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British Labor Votes Sweeping Policy Review

September 28, 1987|Associated Press

BRIGHTON, England — Britain's opposition Labor Party, struggling to regroup after three successive election defeats, today voted overwhelmingly to launch a radical policy review and indicated that it will back off from its anti-nuclear stance.

Party leftists accused Labor leader Neil Kinnock of planning to abandon Labor's socialist beliefs in pursuit of the yuppie and blue-collar voters who helped Conservative Prime Minister Margaret Thatcher win a third five-year term in elections June 11.

But delegates to the weeklong annual party conference, the first since the June elections, nonetheless endorsed the Kinnock-backed policy review document titled "Moving Ahead." It is aimed at drumming up support among the better off.

"The truth is that unless we change ourselves, the Conservatives are likely to dominate the politics of the '90s as they dominated the politics of the '80s," Labor legislator Charles Petrie warned the 4,000 delegates.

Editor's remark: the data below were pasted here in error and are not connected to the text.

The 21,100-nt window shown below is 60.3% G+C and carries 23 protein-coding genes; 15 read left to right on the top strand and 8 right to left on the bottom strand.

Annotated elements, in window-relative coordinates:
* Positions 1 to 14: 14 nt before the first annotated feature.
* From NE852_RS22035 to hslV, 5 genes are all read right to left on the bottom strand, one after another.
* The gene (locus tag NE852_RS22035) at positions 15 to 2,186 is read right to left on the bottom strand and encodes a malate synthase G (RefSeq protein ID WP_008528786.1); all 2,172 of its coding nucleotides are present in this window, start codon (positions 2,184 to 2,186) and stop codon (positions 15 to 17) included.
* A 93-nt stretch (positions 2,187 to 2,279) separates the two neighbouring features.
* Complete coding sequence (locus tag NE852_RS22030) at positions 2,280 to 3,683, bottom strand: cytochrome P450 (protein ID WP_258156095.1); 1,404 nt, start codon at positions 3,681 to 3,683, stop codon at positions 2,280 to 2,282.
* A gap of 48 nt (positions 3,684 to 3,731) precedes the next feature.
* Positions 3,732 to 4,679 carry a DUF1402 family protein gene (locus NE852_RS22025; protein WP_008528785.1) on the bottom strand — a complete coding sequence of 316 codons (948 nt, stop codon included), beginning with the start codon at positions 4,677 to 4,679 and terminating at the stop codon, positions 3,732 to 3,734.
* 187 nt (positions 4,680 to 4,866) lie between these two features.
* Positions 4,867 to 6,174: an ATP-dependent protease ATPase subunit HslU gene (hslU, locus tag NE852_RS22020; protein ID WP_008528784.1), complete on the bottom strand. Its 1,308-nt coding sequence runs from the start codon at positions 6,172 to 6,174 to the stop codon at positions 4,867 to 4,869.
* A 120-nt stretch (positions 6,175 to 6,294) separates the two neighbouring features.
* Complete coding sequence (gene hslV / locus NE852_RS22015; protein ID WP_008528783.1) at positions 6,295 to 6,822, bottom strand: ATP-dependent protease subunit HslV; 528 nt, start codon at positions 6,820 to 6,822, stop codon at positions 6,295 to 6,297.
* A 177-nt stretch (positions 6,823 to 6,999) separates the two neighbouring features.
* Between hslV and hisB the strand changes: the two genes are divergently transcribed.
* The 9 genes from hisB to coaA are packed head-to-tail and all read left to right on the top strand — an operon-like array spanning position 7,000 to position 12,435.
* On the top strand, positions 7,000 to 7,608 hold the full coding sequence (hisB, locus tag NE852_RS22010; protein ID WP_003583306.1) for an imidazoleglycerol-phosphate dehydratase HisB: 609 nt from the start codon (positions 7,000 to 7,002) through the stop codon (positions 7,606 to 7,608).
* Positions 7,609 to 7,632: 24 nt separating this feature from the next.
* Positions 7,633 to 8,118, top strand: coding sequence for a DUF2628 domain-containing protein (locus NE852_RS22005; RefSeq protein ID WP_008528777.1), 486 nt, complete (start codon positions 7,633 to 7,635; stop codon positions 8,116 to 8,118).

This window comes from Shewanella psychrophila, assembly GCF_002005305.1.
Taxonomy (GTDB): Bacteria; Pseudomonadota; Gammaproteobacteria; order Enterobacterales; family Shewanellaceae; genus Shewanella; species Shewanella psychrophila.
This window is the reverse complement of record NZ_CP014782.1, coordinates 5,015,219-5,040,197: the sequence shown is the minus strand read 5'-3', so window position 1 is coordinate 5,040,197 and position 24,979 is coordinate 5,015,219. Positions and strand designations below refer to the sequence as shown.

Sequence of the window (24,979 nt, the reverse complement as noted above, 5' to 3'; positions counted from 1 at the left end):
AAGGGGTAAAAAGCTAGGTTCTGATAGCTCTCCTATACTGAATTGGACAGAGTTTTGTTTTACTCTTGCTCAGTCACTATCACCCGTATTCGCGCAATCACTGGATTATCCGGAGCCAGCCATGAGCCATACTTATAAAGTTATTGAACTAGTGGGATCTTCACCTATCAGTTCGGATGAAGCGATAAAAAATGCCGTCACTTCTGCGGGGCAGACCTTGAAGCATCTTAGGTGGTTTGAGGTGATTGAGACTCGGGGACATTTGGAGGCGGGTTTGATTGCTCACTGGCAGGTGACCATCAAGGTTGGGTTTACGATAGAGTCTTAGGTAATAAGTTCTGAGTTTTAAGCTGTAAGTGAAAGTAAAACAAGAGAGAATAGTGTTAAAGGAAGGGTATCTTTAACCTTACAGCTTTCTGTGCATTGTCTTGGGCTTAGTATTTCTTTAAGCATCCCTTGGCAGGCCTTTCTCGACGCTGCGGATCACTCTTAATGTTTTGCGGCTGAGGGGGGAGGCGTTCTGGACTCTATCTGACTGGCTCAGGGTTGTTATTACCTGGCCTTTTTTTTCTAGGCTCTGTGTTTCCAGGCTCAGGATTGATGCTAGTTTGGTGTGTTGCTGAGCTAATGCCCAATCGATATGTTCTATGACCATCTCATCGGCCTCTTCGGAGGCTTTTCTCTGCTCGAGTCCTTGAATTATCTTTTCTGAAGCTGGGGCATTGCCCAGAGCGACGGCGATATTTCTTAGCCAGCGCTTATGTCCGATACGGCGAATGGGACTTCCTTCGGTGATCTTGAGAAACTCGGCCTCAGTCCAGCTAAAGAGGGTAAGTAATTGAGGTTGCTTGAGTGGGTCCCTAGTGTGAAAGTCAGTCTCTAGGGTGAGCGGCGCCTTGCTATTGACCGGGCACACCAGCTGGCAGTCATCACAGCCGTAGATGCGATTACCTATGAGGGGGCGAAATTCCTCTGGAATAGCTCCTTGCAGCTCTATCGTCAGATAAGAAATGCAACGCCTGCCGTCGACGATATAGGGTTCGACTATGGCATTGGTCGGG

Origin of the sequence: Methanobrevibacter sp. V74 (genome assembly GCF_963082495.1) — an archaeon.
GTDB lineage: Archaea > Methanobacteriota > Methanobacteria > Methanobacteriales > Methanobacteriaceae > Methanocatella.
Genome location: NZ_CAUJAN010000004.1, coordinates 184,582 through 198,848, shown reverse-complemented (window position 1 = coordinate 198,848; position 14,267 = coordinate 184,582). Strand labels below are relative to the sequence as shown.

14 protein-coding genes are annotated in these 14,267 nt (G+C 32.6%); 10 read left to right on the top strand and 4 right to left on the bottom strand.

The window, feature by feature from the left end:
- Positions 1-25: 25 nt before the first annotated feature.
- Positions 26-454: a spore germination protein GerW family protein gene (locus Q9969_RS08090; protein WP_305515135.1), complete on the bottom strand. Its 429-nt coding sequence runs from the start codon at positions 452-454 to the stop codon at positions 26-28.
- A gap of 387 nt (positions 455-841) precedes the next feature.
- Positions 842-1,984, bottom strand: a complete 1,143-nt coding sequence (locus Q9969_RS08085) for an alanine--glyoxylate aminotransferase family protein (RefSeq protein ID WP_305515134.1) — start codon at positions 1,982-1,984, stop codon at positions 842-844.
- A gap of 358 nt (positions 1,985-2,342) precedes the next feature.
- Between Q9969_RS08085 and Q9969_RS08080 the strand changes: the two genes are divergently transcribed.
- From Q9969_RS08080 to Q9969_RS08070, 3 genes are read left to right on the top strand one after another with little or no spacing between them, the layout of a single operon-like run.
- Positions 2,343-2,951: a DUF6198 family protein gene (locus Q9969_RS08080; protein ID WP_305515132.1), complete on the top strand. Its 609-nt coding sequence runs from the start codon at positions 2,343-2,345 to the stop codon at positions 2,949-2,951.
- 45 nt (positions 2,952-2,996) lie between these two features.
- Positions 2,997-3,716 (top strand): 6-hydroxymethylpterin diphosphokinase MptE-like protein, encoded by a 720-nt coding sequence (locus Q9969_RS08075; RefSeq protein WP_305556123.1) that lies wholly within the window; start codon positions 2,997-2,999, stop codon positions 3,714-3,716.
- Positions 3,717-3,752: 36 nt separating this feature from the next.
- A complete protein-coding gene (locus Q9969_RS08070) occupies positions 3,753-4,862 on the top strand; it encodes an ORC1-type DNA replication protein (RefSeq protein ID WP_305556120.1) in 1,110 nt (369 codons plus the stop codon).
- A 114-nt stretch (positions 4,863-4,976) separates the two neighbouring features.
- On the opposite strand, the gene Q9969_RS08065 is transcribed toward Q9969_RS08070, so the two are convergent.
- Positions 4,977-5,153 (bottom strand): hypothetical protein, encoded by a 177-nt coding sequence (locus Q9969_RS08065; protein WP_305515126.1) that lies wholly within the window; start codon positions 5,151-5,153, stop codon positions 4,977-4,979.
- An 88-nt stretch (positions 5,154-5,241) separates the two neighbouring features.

The 45-year-old Kinnock, flanked by deputies and seated on a platform decorated with the party's red rose symbol, took no part in today's debate.

May Ditch Nuclear Pledge

But in a British Broadcasting Corp. interview being broadcast tonight, Kinnock indicated for the first time that Labor may ditch its pledge to scrap Britain's nuclear weapons unilaterally.

Kinnock said it is inadvisable "to absolutely screw in attitudes and say that they are utterly permanent fixtures."

"The permanent fixture is the need to defend our country properly, the need to be effective allies and the need to meet those duties," he said.

"The systems of weaponry that evolves around--that is subject to change, as the superpowers have currently demonstrated," he added.

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